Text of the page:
Susan Weber. Photo by Da Ping Luo.

Greetings from West 86th Street, where the spring semester is in full swing, and the installation for two upcoming exhibitions is in progress.

Staging the Table in Europe 1500–1800, curated by Bard Graduate Center associate professor Deborah L. Krohn, explores the dining customs and practices of the early modern period. I invite you to experience the exhibition, where you will encounter many gloriously illustrated books written for and by servants in the wealthiest households. They provide instructions for carving meats, fishes, and fruits, and folding napkins into elaborate sculptural forms and are displayed alongside rarely-seen table linens and carving knives and forks made of precious materials.

Shaped by the Loom: Weaving Worlds in the American Southwest features historic blankets, garments, and rugs from the American Museum of Natural History (AMNH), many of which have never before been on view, alongside breathtaking panoramic photographs of the Navajo Nation and contemporary works by Diné weavers and artists. I am proud to present the work of Hadley Jensen, an alumna of BGC’s MA and PhD programs, who curated the exhibition and did much of the research for it during her tenure as the BGC / AMNH Postdoctoral Fellow.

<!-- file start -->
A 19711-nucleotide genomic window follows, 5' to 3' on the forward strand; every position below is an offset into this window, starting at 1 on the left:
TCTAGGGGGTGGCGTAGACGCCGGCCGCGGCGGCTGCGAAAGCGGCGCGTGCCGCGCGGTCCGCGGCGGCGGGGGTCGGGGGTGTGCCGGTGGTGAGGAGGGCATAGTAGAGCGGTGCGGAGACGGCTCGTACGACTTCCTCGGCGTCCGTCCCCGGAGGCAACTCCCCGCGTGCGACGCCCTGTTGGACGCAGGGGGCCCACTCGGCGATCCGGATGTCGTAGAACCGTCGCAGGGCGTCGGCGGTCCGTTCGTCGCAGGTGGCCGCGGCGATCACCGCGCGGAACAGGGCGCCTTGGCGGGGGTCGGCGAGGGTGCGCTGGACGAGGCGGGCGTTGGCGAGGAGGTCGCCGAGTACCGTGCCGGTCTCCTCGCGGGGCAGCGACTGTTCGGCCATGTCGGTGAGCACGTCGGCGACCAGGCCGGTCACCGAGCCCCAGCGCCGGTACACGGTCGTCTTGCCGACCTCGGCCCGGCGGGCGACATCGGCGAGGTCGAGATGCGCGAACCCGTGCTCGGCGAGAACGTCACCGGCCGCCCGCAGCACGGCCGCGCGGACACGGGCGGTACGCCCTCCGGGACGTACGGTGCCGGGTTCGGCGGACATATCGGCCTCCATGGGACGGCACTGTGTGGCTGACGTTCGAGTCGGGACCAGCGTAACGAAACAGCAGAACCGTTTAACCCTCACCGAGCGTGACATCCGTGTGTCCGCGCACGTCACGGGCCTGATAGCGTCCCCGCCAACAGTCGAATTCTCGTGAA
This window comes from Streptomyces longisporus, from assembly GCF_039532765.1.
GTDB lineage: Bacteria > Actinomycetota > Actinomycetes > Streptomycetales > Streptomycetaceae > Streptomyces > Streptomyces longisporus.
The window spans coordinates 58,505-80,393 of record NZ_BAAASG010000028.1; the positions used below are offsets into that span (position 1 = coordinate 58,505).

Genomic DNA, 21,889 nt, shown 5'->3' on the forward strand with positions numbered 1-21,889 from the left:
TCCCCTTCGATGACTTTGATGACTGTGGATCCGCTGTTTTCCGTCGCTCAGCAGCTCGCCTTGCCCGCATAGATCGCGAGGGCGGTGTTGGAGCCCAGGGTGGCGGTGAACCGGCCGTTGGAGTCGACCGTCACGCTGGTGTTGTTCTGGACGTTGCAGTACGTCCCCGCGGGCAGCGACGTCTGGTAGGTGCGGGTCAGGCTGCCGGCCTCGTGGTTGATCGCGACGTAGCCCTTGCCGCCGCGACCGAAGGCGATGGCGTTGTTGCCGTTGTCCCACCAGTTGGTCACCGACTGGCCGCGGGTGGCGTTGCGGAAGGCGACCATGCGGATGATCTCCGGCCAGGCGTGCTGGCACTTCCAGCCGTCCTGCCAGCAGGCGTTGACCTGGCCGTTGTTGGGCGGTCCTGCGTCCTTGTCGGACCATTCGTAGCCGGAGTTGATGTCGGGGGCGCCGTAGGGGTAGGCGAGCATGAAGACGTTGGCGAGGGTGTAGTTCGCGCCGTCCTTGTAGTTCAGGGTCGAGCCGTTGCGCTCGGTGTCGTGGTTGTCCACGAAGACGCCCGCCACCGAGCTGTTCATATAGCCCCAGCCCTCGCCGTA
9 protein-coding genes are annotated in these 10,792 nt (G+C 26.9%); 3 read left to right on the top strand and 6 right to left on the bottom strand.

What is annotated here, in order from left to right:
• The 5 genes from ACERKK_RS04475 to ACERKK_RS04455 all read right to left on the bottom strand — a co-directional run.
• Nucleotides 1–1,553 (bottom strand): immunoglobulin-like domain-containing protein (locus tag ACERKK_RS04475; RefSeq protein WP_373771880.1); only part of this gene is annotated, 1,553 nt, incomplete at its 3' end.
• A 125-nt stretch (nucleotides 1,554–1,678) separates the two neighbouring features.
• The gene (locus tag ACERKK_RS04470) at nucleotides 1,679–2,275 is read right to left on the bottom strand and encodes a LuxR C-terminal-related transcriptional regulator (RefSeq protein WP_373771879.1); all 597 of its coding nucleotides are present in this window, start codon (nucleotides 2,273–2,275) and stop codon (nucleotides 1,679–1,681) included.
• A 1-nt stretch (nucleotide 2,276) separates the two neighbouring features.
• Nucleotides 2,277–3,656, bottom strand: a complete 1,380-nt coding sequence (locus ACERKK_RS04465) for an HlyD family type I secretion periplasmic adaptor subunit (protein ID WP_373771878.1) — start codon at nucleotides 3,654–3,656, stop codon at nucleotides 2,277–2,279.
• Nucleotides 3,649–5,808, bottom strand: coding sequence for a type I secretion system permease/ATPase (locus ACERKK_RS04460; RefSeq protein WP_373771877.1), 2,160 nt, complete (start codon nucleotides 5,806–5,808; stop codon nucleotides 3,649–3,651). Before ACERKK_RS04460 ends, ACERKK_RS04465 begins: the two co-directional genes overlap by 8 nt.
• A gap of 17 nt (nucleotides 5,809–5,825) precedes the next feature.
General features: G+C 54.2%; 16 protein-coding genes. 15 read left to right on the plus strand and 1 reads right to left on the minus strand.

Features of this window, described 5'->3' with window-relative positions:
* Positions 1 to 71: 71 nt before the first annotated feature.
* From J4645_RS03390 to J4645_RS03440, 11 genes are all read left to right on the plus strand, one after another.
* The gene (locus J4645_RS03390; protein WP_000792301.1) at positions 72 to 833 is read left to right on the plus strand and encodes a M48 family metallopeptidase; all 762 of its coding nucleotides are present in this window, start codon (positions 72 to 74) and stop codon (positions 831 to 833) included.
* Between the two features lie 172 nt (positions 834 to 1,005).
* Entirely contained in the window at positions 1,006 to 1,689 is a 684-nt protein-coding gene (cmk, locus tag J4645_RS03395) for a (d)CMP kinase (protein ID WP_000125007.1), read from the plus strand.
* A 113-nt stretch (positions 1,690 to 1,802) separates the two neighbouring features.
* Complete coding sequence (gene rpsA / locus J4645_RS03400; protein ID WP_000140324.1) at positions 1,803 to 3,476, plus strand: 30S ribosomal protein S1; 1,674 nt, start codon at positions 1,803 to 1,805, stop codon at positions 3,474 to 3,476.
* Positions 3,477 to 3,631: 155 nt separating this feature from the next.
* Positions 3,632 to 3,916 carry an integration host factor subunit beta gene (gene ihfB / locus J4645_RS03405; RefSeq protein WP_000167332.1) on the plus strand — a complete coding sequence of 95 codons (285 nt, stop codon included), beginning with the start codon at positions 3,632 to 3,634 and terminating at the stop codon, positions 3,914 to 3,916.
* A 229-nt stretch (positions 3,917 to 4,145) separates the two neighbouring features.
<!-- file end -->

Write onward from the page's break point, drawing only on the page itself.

I hope you will join us this semester for Wednesdays @ BGC, a series of fascinating events programmed by the Public Humanities + Research department. I look forward to welcoming the many artists and thinkers featured in these events to campus.

The academic life of BGC is enriched this semester by these guests and by our spring fellows. We count among them two archaeologists, two historians, an artist working with clay, and a designer of textiles and furniture. I hope you will learn more about them and our fellowship programs here.

Finally, I want to congratulate BGC assistant professor Freyja Hartzell on the publication of her book, Richard Riemerschmid’s Extraordinary Living Things (MIT Press, 2022). Recently she spoke with BGC student Mackensie Griffin about her research. You can read a transcript of their conversation and find more news from the BGC faculty in this newsletter.

If you don’t have the opportunity to join us on campus in the next few months, please engage with our publications and many resources available from home, including online exhibitions and YouTube recordings of past events.

Susan Weber, Founder and Director, Bard Graduate Center